Questionnarie of physicians
A total of 1,802 physicians were contacted, and 224 (12.4% response rate) physicians participated in this study. The demographic information of these physicians is summarized in Table 1. Notably, it is difficult to estimate potential bias because information about physicians who decline to participate in this study and the general population of Chinese physicians is not available. However, the participants may represent a group of Chinese physicians who is more likely to have better rare disease awareness because the social media accounts and websites used to enroll participants have regular coverage of rare diseases.
Out of 224 physicians, 104 (46.4%) were male and 120 (53.6%) are female while 132 (58.9%) were between 30 to 45. Hospitals in China are organized according to a 3-tier system that recognizes a hospital's ability to provide medical care, medical education, and conduct medical research. Based on this, hospitals are designated as Primary (<100 beds), Secondary (100-500 beds), or Tertiary institutions (>500 beds). Further, based on the level of service provision, size, medical technology, medical equipment, and management and medical quality, these 3 grades are further subdivided into 3 subsidiary levels: A, B and C. Out of 224 physicians, 163 (72.8%) were from Tertiary A (the highest level). Out of 222 physicians responded, 81 (36.5%) practiced between 5 and 15 years, and 71 (32.0%) practiced between 16 and 30 years.
As to self-evaluated level of rare disease awareness, only 11 (4.9%) ‘moderately aware of’ rare diseases, and 1 (0.4%) ‘well aware of’ rare diseases. On the question ‘Have you ever suspected that a patient suffered from a rare disease?’, only 44 (19.9%) chose ‘over three times’. Out of 220 respondents, only 20 (9.1%) thought over 10% of their patients had rare diseases. Out of 218 respondents, 203 physicians (93.1%) thought rare disease patients were more difficult to manage. Out of 221 respondents, 133 thought their hospitals had not paid enough attention to rare disease patients. Out of 222 respondents, 119 (53.6%) physicians encountered one to five types of rare diseases. Out of 182 respondents, 89 physicians (48.9%) had no rare disease patients in the past year. Out of 177 respondents, 112 physicians (63.3%) had not treated any rare disease patients. Out of 222 respondents, 131 physicians (59%) ‘strongly’ supported special legislations for rare diseases, and 84 (37.8%) ‘moderately’ supported. These results highlighted the urgent need and wide support for special legislations for rare diseases. Out of 219 respondents, 126 physicians (57.5%) ‘strongly’ supported special legislations for orphan drugs, and 80 (36.5%) ‘moderately’ supported. Out of 222 respondents, only 8 (3.6%) thought that the Basic Medical Insurance Systems for Urban and Rural Residents is sufficient, and 4 (1.8%) suggested special subsidies from the government (Figure.1A). Out of 222 respondents, only 3 (1.4%) rated it as ‘not that important’ (Figure.1B). Out of 216 respondents, 107 physicians (49.5%) rated the availability of orphan drugs as ‘moderate’ (Figure.1C). As to the affordability of orphan drugs, only 14 (6.4%) and 19 (8.7%) selected ‘very good’ and ‘good’, respectively. Out of 222 respondents, 195 (87.8%) selected ‘yes’ to the question ‘do you need information about rare diseases?’ As to the question ‘does your previous education and training provide sufficient information about rare diseases?’, out of 222 respondents, only 45 (20.3%) and 15 (6.8%) selected ‘very useful’ and ‘sufficient’, respectively.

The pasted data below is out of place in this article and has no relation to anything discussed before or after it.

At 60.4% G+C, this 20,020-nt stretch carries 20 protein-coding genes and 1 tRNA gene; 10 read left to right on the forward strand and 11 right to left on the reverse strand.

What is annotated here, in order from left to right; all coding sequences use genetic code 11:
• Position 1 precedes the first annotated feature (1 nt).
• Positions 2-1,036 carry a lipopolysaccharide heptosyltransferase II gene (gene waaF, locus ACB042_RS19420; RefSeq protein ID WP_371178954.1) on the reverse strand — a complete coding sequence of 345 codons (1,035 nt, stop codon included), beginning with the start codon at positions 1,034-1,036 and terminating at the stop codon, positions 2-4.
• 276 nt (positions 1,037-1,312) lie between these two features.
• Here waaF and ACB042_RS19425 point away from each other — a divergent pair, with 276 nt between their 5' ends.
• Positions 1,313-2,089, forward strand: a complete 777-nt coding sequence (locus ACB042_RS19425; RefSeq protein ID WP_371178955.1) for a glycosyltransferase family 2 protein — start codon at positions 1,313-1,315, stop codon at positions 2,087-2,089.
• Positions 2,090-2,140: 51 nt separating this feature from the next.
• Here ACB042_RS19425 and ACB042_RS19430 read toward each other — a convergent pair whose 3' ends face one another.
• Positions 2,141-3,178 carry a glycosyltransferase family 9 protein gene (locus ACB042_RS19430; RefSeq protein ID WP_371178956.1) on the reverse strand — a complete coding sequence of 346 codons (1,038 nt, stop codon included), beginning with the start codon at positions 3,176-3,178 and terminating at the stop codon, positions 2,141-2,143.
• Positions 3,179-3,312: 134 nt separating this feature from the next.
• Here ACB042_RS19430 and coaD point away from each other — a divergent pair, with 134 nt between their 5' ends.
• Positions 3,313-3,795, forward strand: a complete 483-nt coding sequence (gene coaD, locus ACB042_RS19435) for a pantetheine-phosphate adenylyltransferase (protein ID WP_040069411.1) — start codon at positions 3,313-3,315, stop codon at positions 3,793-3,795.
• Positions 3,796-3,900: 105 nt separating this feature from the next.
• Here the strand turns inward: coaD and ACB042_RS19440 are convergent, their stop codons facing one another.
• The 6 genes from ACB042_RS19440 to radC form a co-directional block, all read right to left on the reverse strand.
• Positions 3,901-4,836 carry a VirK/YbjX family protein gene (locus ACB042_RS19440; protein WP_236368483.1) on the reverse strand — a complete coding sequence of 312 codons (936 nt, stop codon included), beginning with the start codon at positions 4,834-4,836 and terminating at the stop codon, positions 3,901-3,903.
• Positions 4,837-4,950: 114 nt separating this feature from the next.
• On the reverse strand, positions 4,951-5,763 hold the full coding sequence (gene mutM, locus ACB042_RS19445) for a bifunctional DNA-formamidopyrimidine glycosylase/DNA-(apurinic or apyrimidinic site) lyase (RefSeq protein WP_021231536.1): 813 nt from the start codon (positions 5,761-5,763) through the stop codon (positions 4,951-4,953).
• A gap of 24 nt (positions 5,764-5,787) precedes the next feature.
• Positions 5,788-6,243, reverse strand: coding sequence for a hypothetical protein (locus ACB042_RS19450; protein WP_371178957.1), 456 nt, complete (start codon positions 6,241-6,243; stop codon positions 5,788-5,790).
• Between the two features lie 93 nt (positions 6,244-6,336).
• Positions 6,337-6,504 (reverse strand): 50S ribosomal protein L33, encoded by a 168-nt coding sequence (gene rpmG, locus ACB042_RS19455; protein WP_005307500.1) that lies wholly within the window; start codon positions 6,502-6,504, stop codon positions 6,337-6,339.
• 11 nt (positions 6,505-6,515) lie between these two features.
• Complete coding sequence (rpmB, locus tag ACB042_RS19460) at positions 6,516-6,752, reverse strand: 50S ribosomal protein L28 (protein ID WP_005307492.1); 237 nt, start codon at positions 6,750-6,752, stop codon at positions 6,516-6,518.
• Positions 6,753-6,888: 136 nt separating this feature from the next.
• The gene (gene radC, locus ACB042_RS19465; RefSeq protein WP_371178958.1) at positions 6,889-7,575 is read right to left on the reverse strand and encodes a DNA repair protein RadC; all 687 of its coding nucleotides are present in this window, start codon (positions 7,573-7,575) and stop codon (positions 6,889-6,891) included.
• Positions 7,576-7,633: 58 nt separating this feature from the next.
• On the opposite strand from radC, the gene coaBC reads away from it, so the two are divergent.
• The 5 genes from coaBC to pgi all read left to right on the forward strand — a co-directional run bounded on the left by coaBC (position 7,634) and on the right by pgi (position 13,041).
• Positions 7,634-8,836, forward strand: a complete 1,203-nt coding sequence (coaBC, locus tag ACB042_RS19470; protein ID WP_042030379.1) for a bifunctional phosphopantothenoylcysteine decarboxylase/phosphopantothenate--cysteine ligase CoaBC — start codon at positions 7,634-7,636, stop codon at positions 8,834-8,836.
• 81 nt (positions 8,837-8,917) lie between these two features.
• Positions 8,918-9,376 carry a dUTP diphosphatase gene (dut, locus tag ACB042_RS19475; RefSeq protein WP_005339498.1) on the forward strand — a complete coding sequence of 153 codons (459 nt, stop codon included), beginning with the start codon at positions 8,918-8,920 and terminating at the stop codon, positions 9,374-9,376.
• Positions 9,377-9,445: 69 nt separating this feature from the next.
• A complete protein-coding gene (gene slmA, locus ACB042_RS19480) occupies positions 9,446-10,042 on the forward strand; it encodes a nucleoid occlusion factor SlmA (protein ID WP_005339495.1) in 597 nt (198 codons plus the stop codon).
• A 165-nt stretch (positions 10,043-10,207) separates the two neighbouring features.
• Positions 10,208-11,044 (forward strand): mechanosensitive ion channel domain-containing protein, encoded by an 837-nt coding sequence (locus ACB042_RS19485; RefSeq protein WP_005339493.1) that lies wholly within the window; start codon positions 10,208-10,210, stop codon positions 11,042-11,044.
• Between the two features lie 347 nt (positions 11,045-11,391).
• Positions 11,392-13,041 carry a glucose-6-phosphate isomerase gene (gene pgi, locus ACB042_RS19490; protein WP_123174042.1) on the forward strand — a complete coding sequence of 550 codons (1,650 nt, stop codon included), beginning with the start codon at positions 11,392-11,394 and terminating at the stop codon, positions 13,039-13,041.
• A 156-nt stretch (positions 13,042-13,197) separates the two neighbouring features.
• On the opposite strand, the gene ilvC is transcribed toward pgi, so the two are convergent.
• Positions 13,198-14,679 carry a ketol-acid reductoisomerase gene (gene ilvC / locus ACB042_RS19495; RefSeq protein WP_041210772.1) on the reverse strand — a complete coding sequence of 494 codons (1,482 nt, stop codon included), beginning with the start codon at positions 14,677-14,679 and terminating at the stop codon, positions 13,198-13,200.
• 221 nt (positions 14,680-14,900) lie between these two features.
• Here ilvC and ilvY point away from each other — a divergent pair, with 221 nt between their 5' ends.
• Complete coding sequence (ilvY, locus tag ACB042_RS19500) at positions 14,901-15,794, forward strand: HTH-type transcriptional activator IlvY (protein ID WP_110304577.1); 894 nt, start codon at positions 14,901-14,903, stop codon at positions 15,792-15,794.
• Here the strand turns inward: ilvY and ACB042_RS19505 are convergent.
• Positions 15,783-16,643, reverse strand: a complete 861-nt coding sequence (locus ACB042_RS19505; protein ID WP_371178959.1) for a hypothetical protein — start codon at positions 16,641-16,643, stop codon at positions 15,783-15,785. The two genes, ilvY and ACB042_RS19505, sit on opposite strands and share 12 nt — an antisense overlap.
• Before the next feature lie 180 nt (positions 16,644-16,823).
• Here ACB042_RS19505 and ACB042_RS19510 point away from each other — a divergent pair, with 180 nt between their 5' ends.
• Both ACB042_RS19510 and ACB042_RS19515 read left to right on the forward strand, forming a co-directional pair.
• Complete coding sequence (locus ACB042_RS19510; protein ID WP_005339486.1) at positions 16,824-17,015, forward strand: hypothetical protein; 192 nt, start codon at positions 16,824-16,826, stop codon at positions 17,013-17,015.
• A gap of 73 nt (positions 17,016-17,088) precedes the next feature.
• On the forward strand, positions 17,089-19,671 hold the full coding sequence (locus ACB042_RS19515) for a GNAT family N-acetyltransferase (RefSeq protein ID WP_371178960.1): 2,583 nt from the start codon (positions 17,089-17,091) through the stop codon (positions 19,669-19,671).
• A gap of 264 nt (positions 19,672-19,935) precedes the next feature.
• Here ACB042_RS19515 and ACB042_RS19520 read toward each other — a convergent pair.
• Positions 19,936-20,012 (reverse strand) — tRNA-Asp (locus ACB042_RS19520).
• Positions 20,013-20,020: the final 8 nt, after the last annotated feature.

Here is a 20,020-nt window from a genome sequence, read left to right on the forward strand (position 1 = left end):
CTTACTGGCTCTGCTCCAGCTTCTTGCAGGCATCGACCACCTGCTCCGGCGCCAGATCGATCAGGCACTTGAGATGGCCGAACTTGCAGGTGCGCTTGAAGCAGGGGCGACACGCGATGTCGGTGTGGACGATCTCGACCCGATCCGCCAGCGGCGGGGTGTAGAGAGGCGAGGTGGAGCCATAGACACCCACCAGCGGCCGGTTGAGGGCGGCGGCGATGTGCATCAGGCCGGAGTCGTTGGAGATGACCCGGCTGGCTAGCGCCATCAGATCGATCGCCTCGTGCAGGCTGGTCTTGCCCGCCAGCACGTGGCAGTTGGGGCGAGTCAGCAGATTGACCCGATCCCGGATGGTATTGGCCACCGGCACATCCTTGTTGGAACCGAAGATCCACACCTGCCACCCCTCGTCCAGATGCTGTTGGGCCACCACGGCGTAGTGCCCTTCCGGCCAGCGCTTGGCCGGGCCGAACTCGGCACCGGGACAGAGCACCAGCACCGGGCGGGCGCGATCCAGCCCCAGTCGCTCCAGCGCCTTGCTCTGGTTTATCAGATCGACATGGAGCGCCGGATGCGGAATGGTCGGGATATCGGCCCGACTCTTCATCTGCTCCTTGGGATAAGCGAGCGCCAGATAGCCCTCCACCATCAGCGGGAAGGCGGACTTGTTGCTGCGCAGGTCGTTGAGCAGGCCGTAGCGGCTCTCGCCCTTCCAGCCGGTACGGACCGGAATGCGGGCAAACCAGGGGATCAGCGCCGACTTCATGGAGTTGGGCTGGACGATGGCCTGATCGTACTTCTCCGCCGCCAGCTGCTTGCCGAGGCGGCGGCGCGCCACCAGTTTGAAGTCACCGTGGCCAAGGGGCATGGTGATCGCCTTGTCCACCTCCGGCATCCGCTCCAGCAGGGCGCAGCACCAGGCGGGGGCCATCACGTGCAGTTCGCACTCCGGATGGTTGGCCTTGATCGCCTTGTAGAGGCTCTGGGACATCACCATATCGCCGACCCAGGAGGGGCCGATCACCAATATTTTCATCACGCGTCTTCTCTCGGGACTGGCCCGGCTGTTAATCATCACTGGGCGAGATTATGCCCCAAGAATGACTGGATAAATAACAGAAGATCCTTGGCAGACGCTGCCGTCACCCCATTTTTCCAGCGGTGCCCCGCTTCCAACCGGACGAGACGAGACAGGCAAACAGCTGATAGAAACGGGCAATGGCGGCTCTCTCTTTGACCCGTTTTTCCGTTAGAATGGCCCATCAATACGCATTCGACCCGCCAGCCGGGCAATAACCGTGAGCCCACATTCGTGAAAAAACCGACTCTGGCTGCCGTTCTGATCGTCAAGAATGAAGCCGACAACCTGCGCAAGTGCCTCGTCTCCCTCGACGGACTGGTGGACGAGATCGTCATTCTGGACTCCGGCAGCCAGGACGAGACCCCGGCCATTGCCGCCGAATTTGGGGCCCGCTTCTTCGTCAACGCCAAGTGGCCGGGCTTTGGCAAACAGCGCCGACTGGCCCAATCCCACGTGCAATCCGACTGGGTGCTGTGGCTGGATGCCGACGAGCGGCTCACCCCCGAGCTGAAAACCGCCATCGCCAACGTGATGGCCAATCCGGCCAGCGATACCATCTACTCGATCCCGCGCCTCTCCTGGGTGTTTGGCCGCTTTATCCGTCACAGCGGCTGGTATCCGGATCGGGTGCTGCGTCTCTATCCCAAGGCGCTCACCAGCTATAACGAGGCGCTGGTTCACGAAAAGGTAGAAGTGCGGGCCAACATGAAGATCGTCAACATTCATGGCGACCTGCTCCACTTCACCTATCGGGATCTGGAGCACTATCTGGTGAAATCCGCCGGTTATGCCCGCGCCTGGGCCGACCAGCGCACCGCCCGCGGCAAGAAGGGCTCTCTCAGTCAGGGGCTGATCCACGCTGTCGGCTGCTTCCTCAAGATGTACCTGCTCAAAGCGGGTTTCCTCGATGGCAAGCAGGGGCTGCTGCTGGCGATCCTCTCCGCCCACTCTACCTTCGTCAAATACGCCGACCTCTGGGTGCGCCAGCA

As to organizations of rare disease patients, 96 physicians heard about China-Dolls Center for Rare Disorders, a non-government organization established in 2008 for patients with osteogenesis imperfecta. Forty-nine physicians heard about the Seven Pansy Rare Diseases Community, a national organization in China dedicated to raise rare disease awareness and provide scientific information and support. As shown in Figure.2A, international sources, e.g., NORD (10.7%), Orphanet (11.6%), Global Genes (8.5%), EURORDIS (4.5%), were not as well-known in China. As to ‘What kind of information do you need?’, 186 respondents (83.0%) chose ‘diagnosis’, 167 (74.6%) for both ‘screening’ and ‘treatment’ (Figure.2B). Interestingly, 106 out of 220 respondents (48.1%) only wanted to know information about rare diseases that can be possibly cured. As to the information source, 163 (72.8%) selected academic conferences, 152 (67.9%) chose the internet, 141 (62.9%) selected medical school education (Figure.2C). Interestingly, only 61 (27.2%) selected patients, and 46 (20.5%) selected patient organizations.
Multinomial logistic regression (MLR) was used to determine whether hospitals, gender, and career length has an impact on perspectives and awareness (results summarized in Table 2). As to rare disease awareness, although age is better predictor with an Akaike information criterion (AIC) value of 456.604, no factors had a significant impact. This may be because few physicians were moderately or well aware of rare diseases, which would affect assumptions of MLR. As to Q11 (does your hospital pay enough attention to rare disease patients?), only career length has a significant impact with an AIC value of 289.4388, and p value of 0.0009. The longer their career length is, the more likely physicians have a positive response. As to Q12 (how many rare disease patients have you met?), gender has significant impact (AIC =491.425, p=0.02). Specifically, compared to ‘>10’, female physicians were more likely to respond ‘none’. As to Q13 (do you support special legislation for rare diseases?), no factors had a significant impact. Similarly, no factors had a significant impact on Q16 (do you support special legislations of orphan drugs?), Q17 (perspectives on medical insurance), Q18 (the availability of orphan drugs), and Q21 (do you need rare disease information?). Interestingly, hospitals had a significant impact on Q19 (affordability of orphan drugs) with an AIC value of 570.3079 and a p value of 0.017. Physicians from Tertiary A hospitals were more likely to rate the affordability of orphan drugs high. This may be explained by the fact that Tertiary A hospitals had more resources and insurance subsidies from the government. As to perspectives on newborn screening (Q20), gender and career length had significant impact (AIC=442.2492, p<0.05). Female physicians were less likely to think newborn screening is important. Notably, very few respondents believed newborn screening to be useless, which may affect assumptions of MLR. As to Q22 (does your previous education and training provide sufficient information about rare diseases?), career length was a good predictor (AIC=612.4972, p<0.05). The longer the career length is, the less likely they believe previous education to be useful. This may be explained by the fact that the amount of information about rare diseases in medical school education and job training had gradually increased over time. As to Q25 (do you only want information about rare diseases that can be possibly cured?), career length was also a good predictor (AIC=290.00995, p<0.01). Interestingly physicians with less than 5 years or over 30 years of experience were more likely to respond positively, while physicians with 5-30 years of experience had no preference.